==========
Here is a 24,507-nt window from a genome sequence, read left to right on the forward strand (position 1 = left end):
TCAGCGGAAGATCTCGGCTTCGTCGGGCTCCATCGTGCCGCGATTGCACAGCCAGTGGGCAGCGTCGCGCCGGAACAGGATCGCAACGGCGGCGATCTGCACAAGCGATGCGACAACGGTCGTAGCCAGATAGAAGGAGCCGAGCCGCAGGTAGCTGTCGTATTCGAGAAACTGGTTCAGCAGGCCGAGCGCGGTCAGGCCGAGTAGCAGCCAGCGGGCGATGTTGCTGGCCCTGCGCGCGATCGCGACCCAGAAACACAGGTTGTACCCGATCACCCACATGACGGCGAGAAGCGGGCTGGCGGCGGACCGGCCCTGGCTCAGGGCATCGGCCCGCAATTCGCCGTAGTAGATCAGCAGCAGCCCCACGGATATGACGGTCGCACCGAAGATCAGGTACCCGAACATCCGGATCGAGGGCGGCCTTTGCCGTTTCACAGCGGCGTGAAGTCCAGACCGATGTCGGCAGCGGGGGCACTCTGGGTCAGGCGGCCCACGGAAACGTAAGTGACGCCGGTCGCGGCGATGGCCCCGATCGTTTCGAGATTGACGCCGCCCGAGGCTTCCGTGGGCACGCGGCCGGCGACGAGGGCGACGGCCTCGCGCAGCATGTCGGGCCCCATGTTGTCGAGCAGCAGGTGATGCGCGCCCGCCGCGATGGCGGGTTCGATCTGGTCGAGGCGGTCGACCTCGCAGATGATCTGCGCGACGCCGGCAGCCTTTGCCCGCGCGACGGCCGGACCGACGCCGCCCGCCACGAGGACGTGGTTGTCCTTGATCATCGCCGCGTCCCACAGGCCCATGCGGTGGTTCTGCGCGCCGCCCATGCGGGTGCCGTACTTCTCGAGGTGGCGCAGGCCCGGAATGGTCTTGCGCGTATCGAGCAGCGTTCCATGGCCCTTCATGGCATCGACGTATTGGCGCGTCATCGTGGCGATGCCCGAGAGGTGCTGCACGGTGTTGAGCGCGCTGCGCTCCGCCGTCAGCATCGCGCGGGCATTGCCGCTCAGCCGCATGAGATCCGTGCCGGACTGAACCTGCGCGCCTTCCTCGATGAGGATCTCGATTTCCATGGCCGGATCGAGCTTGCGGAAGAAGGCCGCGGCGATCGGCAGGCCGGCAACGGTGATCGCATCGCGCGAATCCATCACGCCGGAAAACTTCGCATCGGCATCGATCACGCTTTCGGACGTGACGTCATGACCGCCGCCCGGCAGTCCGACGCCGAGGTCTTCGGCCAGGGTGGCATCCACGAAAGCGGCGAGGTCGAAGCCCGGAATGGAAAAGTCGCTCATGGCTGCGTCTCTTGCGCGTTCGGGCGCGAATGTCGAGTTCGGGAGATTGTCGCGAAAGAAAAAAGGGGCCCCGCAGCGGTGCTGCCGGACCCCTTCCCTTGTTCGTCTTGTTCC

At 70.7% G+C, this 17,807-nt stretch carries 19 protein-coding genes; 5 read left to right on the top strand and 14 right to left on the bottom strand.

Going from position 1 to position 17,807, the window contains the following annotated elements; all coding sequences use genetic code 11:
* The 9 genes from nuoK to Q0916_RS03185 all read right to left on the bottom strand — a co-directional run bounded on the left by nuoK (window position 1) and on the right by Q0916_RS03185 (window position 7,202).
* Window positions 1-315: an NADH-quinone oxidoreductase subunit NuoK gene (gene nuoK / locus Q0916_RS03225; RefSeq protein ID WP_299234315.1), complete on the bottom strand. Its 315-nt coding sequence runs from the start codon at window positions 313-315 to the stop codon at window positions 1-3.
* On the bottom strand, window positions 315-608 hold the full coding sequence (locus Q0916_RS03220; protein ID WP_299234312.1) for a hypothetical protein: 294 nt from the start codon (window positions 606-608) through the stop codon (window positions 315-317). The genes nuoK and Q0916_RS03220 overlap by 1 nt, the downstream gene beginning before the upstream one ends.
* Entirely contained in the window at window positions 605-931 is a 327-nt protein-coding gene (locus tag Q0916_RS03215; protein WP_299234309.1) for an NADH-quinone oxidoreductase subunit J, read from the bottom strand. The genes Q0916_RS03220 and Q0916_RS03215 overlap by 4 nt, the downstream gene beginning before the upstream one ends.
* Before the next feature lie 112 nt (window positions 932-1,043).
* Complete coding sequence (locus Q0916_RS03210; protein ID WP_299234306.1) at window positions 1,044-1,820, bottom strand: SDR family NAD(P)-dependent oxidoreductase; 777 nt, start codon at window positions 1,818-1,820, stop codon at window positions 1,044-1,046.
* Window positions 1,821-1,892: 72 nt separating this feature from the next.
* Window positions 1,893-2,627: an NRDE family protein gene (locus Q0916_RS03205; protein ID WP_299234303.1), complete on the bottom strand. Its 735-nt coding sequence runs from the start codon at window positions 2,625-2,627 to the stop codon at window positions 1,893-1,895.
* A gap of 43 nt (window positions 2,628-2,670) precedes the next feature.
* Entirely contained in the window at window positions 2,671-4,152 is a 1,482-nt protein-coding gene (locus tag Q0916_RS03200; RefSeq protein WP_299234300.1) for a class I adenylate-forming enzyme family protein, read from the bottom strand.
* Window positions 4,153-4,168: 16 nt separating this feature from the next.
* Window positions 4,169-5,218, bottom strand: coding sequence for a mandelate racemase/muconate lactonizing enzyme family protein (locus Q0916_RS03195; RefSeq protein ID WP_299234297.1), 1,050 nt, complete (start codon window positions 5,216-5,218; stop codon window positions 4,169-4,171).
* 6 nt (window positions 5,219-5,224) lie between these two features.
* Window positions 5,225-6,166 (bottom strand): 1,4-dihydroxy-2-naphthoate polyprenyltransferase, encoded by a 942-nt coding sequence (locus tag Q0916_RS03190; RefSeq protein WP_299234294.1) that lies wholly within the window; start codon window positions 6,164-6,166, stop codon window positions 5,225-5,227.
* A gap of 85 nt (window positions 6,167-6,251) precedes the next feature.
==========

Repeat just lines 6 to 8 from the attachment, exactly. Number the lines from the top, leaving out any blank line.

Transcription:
* Window positions 1-315: an NADH-quinone oxidoreductase subunit NuoK gene (gene nuoK / locus Q0916_RS03225; RefSeq protein ID WP_299234315.1), complete on the bottom strand. Its 315-nt coding sequence runs from the start codon at window positions 313-315 to the stop codon at window positions 1-3.
* On the bottom strand, window positions 315-608 hold the full coding sequence (locus Q0916_RS03220; protein ID WP_299234312.1) for a hypothetical protein: 294 nt from the start codon (window positions 606-608) through the stop codon (window positions 315-317). The genes nuoK and Q0916_RS03220 overlap by 1 nt, the downstream gene beginning before the upstream one ends.
* Entirely contained in the window at window positions 605-931 is a 327-nt protein-coding gene (locus tag Q0916_RS03215; protein WP_299234309.1) for an NADH-quinone oxidoreductase subunit J, read from the bottom strand. The genes Q0916_RS03220 and Q0916_RS03215 overlap by 4 nt, the downstream gene beginning before the upstream one ends.